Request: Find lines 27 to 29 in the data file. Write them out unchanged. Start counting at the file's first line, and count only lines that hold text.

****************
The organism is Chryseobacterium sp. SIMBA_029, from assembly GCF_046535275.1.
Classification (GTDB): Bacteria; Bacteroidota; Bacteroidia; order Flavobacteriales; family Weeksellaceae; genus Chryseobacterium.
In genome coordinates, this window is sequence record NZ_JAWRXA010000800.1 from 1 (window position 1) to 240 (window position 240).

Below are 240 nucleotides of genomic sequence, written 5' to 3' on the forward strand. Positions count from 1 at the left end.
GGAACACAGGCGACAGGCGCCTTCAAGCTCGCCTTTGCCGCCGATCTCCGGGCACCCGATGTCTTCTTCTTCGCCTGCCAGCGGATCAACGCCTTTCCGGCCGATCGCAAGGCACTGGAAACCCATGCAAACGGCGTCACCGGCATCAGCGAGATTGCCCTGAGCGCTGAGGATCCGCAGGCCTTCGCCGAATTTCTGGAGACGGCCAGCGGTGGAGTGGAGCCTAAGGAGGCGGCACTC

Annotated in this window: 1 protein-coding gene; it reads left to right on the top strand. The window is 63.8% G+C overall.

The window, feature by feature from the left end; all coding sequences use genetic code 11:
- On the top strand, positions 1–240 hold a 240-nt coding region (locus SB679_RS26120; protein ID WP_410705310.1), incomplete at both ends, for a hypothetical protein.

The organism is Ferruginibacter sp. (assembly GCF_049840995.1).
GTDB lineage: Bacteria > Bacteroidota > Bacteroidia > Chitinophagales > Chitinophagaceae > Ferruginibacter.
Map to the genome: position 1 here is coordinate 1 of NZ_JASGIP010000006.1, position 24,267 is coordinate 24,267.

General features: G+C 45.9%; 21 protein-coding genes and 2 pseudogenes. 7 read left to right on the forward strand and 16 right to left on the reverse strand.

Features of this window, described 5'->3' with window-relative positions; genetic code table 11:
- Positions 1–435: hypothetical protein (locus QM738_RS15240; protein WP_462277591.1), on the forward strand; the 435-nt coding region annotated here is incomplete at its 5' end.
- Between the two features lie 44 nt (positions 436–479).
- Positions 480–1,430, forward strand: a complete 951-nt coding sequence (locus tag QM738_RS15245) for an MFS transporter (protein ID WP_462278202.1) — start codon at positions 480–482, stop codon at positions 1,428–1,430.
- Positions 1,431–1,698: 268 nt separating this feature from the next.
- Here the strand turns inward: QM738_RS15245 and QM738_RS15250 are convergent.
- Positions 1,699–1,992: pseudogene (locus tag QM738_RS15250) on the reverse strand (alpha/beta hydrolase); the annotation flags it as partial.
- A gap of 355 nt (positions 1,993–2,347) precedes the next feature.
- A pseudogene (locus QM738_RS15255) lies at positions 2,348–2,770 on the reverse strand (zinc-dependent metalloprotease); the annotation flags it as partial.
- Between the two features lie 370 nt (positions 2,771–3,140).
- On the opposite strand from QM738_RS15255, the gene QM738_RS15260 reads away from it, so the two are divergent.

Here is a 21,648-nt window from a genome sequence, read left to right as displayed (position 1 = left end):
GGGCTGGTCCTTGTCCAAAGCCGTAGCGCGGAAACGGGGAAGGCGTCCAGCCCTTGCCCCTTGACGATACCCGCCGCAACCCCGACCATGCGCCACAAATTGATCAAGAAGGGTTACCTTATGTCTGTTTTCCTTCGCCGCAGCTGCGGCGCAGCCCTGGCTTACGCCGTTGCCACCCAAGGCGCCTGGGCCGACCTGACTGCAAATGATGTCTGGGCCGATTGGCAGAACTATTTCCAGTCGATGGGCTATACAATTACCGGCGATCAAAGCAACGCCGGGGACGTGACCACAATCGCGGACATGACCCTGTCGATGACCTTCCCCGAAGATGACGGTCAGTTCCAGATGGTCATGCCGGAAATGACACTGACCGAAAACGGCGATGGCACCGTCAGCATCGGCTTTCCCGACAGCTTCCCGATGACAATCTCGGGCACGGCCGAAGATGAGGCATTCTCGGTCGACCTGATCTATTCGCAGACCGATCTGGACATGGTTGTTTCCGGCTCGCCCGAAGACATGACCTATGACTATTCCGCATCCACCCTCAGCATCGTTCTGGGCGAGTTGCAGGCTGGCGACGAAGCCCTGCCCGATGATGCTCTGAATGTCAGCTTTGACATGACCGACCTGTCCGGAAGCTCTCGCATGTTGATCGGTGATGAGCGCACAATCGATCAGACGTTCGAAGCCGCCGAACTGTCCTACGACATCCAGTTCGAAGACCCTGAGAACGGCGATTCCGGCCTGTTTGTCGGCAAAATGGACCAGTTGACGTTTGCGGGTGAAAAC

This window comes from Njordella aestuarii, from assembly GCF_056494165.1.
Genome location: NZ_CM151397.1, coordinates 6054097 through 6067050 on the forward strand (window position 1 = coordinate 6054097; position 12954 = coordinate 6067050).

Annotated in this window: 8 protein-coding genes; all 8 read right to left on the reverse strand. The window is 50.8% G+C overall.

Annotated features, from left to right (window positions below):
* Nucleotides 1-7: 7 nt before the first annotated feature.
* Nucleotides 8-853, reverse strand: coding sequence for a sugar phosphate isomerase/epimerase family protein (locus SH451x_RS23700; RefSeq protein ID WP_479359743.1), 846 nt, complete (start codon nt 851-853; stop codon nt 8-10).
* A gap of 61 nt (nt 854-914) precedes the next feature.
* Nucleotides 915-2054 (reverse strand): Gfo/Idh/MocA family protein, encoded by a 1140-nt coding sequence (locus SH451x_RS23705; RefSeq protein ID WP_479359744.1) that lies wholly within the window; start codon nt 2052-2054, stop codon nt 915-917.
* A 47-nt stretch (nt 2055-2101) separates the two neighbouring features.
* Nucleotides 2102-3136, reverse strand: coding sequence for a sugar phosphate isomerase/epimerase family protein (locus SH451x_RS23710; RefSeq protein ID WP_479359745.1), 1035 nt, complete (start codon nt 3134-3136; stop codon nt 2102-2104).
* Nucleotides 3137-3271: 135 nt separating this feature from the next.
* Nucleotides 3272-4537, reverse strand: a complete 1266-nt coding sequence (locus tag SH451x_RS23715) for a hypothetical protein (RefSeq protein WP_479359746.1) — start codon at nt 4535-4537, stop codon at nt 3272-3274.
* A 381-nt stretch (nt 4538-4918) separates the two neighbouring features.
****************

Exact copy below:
Genome location: NZ_CM151397.1, coordinates 6054097 through 6067050 on the forward strand (window position 1 = coordinate 6054097; position 12954 = coordinate 6067050).

Annotated in this window: 8 protein-coding genes; all 8 read right to left on the reverse strand. The window is 50.8% G+C overall.

Annotated features, from left to right (window positions below):